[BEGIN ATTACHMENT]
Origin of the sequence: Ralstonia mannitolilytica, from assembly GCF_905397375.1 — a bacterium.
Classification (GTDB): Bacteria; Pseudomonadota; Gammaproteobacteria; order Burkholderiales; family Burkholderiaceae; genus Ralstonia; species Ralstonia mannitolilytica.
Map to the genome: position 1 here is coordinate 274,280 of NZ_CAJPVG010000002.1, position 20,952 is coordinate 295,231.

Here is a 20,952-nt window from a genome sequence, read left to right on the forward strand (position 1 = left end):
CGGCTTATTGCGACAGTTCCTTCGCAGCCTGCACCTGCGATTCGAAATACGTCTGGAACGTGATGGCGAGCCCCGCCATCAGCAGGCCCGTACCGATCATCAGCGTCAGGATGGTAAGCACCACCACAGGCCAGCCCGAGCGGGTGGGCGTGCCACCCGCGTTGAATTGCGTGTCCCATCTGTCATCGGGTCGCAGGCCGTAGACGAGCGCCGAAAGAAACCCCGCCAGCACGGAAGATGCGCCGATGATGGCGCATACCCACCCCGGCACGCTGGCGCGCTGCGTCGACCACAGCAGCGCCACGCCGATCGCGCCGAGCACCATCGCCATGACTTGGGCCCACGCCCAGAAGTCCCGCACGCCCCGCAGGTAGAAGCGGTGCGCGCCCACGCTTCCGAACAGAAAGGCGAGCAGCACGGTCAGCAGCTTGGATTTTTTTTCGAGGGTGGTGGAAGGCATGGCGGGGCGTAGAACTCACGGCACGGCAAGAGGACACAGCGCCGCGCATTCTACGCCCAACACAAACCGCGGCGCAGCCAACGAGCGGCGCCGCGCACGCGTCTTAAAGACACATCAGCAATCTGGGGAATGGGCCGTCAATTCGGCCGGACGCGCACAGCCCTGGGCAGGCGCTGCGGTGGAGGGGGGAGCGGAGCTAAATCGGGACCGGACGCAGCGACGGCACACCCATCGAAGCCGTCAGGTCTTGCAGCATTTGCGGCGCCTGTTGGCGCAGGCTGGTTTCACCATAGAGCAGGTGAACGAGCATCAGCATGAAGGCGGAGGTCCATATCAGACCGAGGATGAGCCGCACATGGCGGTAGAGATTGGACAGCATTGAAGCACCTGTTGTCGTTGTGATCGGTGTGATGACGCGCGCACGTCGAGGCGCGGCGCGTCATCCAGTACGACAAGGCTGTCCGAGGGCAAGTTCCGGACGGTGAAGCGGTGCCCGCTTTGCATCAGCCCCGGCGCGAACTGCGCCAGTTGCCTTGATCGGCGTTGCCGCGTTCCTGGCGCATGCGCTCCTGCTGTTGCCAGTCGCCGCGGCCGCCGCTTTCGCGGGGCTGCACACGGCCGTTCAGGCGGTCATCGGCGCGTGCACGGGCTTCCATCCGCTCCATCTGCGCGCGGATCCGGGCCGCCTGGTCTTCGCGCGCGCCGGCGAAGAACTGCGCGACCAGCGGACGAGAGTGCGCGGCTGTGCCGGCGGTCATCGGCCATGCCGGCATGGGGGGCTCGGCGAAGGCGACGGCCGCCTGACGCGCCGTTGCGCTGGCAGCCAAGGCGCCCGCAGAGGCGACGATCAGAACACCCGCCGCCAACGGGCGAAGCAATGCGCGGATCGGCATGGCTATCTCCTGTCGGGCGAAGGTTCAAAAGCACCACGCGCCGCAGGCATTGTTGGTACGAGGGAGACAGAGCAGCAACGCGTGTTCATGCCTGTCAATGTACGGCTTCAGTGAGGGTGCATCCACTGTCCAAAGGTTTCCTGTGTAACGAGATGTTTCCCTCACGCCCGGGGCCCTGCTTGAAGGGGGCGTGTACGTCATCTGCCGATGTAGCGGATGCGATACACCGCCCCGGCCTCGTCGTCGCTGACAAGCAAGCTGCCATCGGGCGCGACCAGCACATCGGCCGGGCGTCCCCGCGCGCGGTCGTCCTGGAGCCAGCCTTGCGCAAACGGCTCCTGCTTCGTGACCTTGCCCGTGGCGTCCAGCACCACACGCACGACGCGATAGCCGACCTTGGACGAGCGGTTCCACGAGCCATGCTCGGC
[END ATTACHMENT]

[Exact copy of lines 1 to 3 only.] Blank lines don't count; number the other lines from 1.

Origin of the sequence: Ralstonia mannitolilytica, from assembly GCF_905397375.1 — a bacterium.
Classification (GTDB): Bacteria; Pseudomonadota; Gammaproteobacteria; order Burkholderiales; family Burkholderiaceae; genus Ralstonia; species Ralstonia mannitolilytica.
Map to the genome: position 1 here is coordinate 274,280 of NZ_CAJPVG010000002.1, position 20,952 is coordinate 295,231.